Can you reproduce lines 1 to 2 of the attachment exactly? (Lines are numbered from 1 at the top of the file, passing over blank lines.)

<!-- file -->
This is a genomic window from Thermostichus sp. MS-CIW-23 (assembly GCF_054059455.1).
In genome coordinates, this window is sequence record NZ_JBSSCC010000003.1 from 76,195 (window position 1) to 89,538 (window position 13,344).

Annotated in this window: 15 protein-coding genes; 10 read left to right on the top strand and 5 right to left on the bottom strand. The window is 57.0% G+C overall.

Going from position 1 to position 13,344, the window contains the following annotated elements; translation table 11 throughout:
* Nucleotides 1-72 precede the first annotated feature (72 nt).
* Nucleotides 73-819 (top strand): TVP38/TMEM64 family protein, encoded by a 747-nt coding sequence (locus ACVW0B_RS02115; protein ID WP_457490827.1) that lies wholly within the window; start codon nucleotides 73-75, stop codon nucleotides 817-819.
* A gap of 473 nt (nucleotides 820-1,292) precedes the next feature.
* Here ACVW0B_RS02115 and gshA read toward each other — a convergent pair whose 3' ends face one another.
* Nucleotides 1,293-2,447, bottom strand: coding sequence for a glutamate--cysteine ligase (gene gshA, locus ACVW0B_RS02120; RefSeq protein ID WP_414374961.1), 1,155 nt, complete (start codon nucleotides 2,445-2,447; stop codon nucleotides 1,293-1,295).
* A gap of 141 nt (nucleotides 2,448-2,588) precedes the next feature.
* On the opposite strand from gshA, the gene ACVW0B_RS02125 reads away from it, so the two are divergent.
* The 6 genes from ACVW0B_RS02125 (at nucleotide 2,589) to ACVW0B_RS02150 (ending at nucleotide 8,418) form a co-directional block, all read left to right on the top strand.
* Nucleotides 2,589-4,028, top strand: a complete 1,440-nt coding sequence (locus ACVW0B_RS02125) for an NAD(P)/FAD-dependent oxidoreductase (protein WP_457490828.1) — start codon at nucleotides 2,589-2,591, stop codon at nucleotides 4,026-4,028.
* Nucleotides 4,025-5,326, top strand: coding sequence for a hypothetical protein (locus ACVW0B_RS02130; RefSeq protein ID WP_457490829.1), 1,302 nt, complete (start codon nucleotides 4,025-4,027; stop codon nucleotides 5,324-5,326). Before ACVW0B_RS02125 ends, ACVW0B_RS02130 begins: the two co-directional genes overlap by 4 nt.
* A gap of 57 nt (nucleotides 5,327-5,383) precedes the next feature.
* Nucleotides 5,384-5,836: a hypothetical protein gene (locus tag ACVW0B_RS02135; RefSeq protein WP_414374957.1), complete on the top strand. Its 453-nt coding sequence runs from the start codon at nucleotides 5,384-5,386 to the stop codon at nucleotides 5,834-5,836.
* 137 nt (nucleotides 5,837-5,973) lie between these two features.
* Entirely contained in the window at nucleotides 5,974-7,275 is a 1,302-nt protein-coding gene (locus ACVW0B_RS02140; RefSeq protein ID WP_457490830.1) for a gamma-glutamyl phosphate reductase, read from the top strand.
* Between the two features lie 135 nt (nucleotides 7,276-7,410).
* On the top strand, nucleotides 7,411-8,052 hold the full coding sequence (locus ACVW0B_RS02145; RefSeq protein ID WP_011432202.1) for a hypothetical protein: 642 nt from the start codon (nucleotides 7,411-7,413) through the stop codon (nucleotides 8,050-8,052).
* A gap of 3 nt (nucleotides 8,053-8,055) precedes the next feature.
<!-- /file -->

This is a genomic window from Thermostichus sp. MS-CIW-23 (assembly GCF_054059455.1).
In genome coordinates, this window is sequence record NZ_JBSSCC010000003.1 from 76,195 (window position 1) to 89,538 (window position 13,344).